Coloring Book

eraserhead coloring book

A coloring book is a type of book containing line art to which a child may add color using crayons (however, adult coloring products exist as well, including pornograhic, horror, and medical books).

Some coloring books have perforated edges so their pages can be removed from the books and used as individual sheets. Others may include a storyline and so are intended to be left intact. Coloring books may also incorporate other activities such as connect the dots, mazes, and other puzzles. Some coloring books also incorporate the use of stickers.

Paint books and coloring books emerged in the United States as part of the ‘democratization of art'” process, inspired by a series of lectures by British artist Joshua Reynolds, and the works of Swiss educator Johann Heinrich Pestalozzi and his student Friedrich Fröbel. Many educators concluded that all, regardless of background, stood to benefit from art education as a means of enhancing their conceptual understanding of the tangible, developing their cognitive abilities, and improving skills that would be useful in finding a profession, as well as for the children’s spiritual edification.The McLoughlin Brothers are credited as the inventors of the coloring book, when, in the 1880s, they produced ‘The Little Folks’ Painting Book,’ in collaboration with Kate Greenaway. They continued to publish coloring books until the 1920s, when the McLoughlin Brothers became part of the Milton Bradley Company.

Another pioneer in the genre was Richard F. Outcault. He authored ‘Buster’s Paint Book’ in 1907, featuring the character of Buster Brown, which he had invented in 1902. It was published by the Stokes Company. This launched a trend to use coloring books to advertise a wide variety of products, including coffee and pianos. Until the 1930s, books were designed with the intent for them to be painted instead of colored. Even when crayons came into wide use in the ’30s, books were still designed so that they could be painted or colored.

As a predominantly non-verbal medium, coloring books have also seen wide applications in education where a target group does not speak and understand the primary language of instruction or communication. Examples of this include the use of coloring books in Guatemala to teach children about ‘hieroglyphs and Mayan artist patterns,’ and the production of coloring books to educate the children of farm workers about ‘the pathway by which agricultural pesticides are transferred from work to home.’ Coloring books are also said to help to motivate students’ understanding of concepts that they would otherwise be uninterested in.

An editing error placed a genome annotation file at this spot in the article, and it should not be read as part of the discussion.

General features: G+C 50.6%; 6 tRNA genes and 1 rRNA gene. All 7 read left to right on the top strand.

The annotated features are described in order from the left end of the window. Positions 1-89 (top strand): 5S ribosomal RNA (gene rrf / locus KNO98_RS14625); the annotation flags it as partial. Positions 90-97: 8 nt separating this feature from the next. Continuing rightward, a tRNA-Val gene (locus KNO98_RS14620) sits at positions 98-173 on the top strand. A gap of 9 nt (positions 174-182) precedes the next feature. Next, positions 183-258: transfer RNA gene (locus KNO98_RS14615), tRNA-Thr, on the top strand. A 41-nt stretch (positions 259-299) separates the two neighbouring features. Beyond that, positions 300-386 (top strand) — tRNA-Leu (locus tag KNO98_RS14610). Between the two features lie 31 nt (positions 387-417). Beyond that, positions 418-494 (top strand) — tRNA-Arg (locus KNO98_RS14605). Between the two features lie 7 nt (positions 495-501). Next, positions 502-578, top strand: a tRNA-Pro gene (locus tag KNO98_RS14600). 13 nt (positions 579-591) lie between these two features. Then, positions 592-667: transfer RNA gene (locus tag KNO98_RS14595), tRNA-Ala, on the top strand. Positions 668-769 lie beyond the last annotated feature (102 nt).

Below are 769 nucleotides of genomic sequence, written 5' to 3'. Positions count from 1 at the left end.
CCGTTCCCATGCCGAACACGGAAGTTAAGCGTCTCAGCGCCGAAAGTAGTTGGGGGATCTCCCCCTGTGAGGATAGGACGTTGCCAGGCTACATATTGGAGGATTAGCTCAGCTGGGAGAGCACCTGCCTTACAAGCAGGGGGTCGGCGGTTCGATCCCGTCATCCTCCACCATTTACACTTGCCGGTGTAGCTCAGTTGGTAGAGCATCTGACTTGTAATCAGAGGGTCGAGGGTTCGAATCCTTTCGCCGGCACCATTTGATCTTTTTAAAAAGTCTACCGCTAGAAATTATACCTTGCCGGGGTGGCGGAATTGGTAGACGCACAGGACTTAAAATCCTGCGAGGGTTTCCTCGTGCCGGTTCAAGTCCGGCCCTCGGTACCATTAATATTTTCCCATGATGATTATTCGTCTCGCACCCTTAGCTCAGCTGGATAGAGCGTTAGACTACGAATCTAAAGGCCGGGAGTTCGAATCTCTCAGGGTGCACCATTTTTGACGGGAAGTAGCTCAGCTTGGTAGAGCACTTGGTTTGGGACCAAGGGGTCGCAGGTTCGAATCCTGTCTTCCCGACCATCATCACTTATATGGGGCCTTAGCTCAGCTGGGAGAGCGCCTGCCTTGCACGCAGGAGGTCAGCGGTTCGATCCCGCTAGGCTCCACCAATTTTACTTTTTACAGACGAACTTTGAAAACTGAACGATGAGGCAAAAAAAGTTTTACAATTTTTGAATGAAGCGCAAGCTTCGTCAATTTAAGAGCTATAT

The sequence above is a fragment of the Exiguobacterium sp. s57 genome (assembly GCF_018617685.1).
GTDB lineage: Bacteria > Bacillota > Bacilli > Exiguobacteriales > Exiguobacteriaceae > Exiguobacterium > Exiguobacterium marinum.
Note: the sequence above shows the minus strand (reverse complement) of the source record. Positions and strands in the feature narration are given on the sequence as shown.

Since the 1980s, several publishers have produced educational coloring books intended for studying graduate-level topics such as anatomy and physiology, where color-coding of many detailed diagrams are used as a learning aid. Examples include ‘The Anatomy Coloring Book’ and subsequent book series, by Wynn Kapit and Lawrence Elson.

Coloring books have seen wide application in the health professions as educational tools. One nurse, trying to limit the trauma of child surgery, described in an academic publication how the use of a coloring book ‘might help [the child] to understand what was going to happen to him.’ They are used in rehabilitation of accident victims to aid recovery of hand-eye coordination, and they are used with autistic children both for entertainment and for their soothing effect. .

In 2011, Really Big Coloring Books released ‘We Shall Never Forget ‘The Kids Book of Freedom” detailing specific drawings in the accounting of SEAL Team 6 shooting Osama bin Laden in his home. The book angered the US Muslim community thereby accusing the Publisher of portraying Muslims in a negative manner. In 2010 the company had previously published the educational political coloring novel called ‘The Tea Party Coloring Books for Kids’ and ‘Being Gay Is Okay’ (a novel highlighting tolerance and inclusion of the lesbian, gay, bisexual, transgender community).

Coloring books have been used for other political purposes, such as the 1968 ‘Black Panther Coloring Book,’ which featured black men and children killing pigs dressed as police officers. The notorious book was not actually made by the Black Panther Party, instead being made by the Federal Bureau of Investigation’s COINTELPRO program to discredit the organization.

The term and concept of the ‘coloring book’ was adopted by the feminist artist Tee Corinne as a tool of female empowerment. Corinne made pencil sketches of female genitalia, which she then inked and printed on cardstock. She published a collection of them in 1975 as ‘The Cunt Coloring Book.’ She said of the project, ‘No other name seemed really to fit, although the word ‘cunt’ was not one with which I was particularly comfortable. The alliteration, though, was nice. I also liked the idea of combining a street term for genitalia with a coloring book, because both are ways that, as children, we get to know the world.’

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